For me dialogue can be an action for peace, especially if the dialogue is between groups who have been suspicious of one another or even rejecting of one another. I was brought up in a Scotland that was highly sectarian. I grew up as a catholic, thinking everyone who wasn’t catholic was protestant and, as the only catholic family in our street with no one else going to church, I thought protestants never took their faith seriously. I even thought that protestants, having separated from the true church were destined for eternal damnation. Those days are over because of Christians from different denominations meeting one another, learning about one another, visiting one another’s churches. We recognise that together we are Christians before being catholic or protestant and are in a familial relationship with one another.
If this is true within one religion, it is even more true for people from different faiths. There’s no need, I think, to rehearse the sense of fear and suspicion many people have of Islam, seeing it as a religion of violence, spread by the sword; the belief among Christians that Jews had crucified Jesus and therefore had been rejected by God; the understanding of Hinduism as polytheistic. And many more misunderstandings which over the centuries has led to violence and destruction. And how do we overcome these misunderstandings which lead to prejudice and even hatred of one another? I once heard someone say there is enough religion in the world for hate but not enough for love. Dialogue, friendship, sharing stories so that we no longer think in terms of Judaism but in terms of my friend Adam who is Jewish, my friend Azzam who is Muslim is surely a way to transform past toxic relationships into relationships of friendship. This is to realise that we belong to a great family of faith, in which we are all united in our humanity with different paths in our common search for value, meaning and purpose in life.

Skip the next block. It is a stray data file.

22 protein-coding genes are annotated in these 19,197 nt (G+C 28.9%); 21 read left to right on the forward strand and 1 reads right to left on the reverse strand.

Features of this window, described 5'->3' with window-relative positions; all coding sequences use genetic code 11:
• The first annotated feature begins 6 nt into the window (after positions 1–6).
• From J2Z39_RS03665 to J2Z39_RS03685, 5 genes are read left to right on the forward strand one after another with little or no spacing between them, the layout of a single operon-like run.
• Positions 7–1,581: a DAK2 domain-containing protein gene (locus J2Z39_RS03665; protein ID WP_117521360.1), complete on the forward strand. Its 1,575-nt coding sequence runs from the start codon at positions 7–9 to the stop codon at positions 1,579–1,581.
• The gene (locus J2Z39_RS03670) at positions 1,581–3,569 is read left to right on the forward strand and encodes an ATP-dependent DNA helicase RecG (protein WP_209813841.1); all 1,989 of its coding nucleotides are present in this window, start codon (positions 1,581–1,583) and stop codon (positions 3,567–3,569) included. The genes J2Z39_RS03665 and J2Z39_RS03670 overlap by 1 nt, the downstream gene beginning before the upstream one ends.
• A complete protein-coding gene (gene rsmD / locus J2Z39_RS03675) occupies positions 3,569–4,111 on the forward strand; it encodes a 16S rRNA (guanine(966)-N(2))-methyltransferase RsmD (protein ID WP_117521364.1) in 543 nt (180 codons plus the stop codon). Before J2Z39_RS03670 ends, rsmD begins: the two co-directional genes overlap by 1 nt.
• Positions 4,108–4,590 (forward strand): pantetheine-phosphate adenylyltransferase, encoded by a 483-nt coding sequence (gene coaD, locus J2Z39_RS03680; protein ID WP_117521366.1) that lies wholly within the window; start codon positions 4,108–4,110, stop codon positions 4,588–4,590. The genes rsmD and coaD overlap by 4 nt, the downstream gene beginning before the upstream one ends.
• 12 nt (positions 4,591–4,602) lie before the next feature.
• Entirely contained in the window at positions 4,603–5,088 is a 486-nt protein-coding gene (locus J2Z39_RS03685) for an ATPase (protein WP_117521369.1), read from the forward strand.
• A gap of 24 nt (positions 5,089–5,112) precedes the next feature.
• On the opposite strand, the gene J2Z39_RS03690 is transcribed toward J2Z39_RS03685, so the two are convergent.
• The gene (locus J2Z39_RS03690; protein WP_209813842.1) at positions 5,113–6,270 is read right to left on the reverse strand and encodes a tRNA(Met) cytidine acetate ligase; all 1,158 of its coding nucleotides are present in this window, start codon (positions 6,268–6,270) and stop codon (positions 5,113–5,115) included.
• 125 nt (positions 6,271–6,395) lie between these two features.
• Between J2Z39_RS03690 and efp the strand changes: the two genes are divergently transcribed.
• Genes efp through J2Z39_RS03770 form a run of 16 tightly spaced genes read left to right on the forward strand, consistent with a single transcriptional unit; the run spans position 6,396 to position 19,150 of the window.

I was privileged to begin my journey into interreligious dialogue at a time when I was en gaged in religious education. This was in the 1970s when the RE curriculum was changing to include world religions. This meant I had to teach other faiths, read their scriptures, visit places of worship with students. I had invitations to events such as weddings and other rites of passage. John Dunne, a catholic theologian, has described this as passing over into the world of another and returning home to fine oneself changed. This is not an unusual experience for those of us who have lived in or travelled to another culture. We often learn more about our own culture as a result of that experience. For me this passing over will not happen simply by working together, important as that is. My interest in world religions has led me to experience in a limited way but a real way, I think, the the spirituality of others and this has deepened my own spirituality. I have come to see my own Christian a and catholic faith in a new way. I have come to see what is essential to that faith and what is a cultural expression of it. I have learned not to ask of any faith, is this true but what is the truth in this. I have been helped by the beauty of the Hindu Upanishads, inspired by the Jewish belief in Tikkun Olam, encouraged by the Islamic belief in surrender, changed by opportunities to make retreats with great Buddhist masters such as Tich Nhat Hanh – and much more.
I feel interfaith relations have opened up my vision of what it is to be a believer in our world today and I feel freer because of that. This of course has also involved me in working together with others and something that binds many of us who have now become friends is our desire for peace and harmony in our world. I hope and believe that the friendships, understanding and respect that has been developed between people of different faiths in pockets all over the world is a witness to what is possible in a world and society where differences still divide rather than unite.